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Lara Patangan ponders that the best part of Christmas is the reminder that with the birth of Christ came redemption for us all.

I remember driving to the Christmas-tree lot with my mom in high school. It was close to Christmas so by the time we arrived the only trees left looked like they belonged on the Island of Misfit Toys—assuming the island’s castoffs were conifers instead of spotted stuffed elephants, a wannabe-dentist elf named Hermie, and a choo-choo train with square wheels. These trees were lopsided and skinny with dehydrated needles that fell off if you brushed against them. Even in the dark with the blurring glare coming from street traffic and the strings of light snaking their way from the mouths of fluorescent orange extension cords, you could tell the trees were ugly.

So, of course, my mom bought one.

And, I know the Charlie Brown Christmas tree with its sparse leaves and singular ornament evokes a certain sort of nostalgia that reminds us of the true meaning of Christmas. But I was a teenager. I hadn’t lived long enough to acknowledge there is beauty in the broken. I still saw the world as two-dimensional. Black and white. Good or evil. Generous or selfish. Happy or sad. All of the color that exists between those things just felt chaotic and confusing.

I had yet to reconcile how Jesus could be born a King in the midst of a bunch of smelly farm animals or why He would love a bunch of sinners or give us free will to decide whether to love Him back or why He would choose forgiveness over justice. Basically, I didn’t understand redemption. Neither the ugly Christmas tree's nor my own.




Over the years, I’ve experienced the way our sufferings—those unwelcome feelings of loneliness, loss, rejection, and disappointment can be transformed into something beautiful. I’ve seen how we become strong in our weakness; compassionate in our sorrow; and how hard times soften us. All of life’s brokenness that we don’t want, don’t deserve, and didn’t ask for has a way of making us more whole when we let God’s love and mercy transform our suffering. We celebrate Jesus’s birth at Christmas and it’s new and shiny and hopeful. But He didn’t come here to be shiny. He came to save. The reason we celebrate His life is because ultimately, He redeems ours with His death.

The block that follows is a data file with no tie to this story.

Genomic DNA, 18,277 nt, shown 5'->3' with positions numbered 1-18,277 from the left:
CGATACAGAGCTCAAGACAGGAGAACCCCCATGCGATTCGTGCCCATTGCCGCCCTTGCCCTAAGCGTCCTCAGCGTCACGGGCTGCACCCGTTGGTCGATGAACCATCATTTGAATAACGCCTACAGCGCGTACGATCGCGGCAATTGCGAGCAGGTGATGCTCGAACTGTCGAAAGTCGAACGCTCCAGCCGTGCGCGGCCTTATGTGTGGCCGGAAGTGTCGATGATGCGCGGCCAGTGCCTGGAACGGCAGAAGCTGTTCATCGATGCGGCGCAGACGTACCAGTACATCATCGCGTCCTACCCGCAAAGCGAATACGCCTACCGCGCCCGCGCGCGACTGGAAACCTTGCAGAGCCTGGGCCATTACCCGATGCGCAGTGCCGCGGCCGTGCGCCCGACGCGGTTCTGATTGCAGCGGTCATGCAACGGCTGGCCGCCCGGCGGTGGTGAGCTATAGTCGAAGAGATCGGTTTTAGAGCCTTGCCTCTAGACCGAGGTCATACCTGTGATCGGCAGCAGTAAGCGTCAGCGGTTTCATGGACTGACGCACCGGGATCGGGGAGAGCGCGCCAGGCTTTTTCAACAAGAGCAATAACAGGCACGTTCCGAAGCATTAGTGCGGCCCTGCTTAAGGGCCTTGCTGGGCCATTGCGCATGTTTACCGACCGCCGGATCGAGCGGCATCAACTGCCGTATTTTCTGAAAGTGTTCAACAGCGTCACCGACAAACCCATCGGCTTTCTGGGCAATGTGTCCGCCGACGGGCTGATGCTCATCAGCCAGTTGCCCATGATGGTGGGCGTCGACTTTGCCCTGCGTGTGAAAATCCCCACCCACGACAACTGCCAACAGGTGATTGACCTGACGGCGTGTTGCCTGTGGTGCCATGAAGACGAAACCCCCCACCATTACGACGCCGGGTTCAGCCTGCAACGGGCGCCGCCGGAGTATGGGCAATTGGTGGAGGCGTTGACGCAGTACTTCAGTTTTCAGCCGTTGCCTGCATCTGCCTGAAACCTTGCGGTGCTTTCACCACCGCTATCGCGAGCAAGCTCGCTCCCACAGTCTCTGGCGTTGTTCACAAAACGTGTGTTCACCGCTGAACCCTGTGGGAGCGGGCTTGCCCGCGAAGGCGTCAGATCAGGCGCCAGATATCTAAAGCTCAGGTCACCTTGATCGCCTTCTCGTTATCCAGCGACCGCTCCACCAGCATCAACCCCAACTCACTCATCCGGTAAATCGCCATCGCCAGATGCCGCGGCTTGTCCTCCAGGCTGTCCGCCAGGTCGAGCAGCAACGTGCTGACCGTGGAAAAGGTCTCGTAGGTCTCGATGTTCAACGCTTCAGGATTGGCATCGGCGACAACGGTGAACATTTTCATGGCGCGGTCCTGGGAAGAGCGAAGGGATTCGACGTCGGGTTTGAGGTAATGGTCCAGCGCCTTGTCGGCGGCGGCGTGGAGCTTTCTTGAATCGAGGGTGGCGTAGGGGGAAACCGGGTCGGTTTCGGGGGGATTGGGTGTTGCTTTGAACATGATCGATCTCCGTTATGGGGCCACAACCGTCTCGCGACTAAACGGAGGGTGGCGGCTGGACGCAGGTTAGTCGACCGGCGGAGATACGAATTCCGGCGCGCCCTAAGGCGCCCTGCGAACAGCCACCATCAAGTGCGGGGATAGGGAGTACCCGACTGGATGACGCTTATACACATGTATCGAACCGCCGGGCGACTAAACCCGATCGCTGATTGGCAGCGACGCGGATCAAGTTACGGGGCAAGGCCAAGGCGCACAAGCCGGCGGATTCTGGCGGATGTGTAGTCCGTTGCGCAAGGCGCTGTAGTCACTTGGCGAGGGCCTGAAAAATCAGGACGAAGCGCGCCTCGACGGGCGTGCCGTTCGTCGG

That’s heavy stuff to ponder when we can easily focus on stacks of presents, twinkling lights, or perfectly decorated Christmas trees. But I tell you it’s the best part of Christmas—this realization that redemption is continuously available to us. This transformation that adds color and dimension to the pieces of our hearts that have become flat and jaded. This knowing that with God there’s a place for misfits and that no matter what we’ve done or how far we’ve strayed God isn’t going to isolate us on some snowy island. He’s going to embrace us with the warmth of his love. This is the redemption that is born on Christmas Day and that is available to us throughout the year.


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We celebrate Jesus’s birth at Christmas and it’s new and shiny and hopeful. But He didn’t come here to be shiny. #catholicmom

This is the redemption that I couldn’t recognize as a teenager but that I see all these years later when I think of my mom as a single parent taking me to pick out a tree. On the car ride home, we laughed about the mostly dead evergreen we just bought. We decorated it and with its gaping holes and spindly leaves it stood as a lopsided witness to that year’s Christmas. All these years later it still stands in my memory—an ugly tree, a happy memory. In between, the birth of redemption.



Copyright 2022 Lara Patangan
Images:  Canva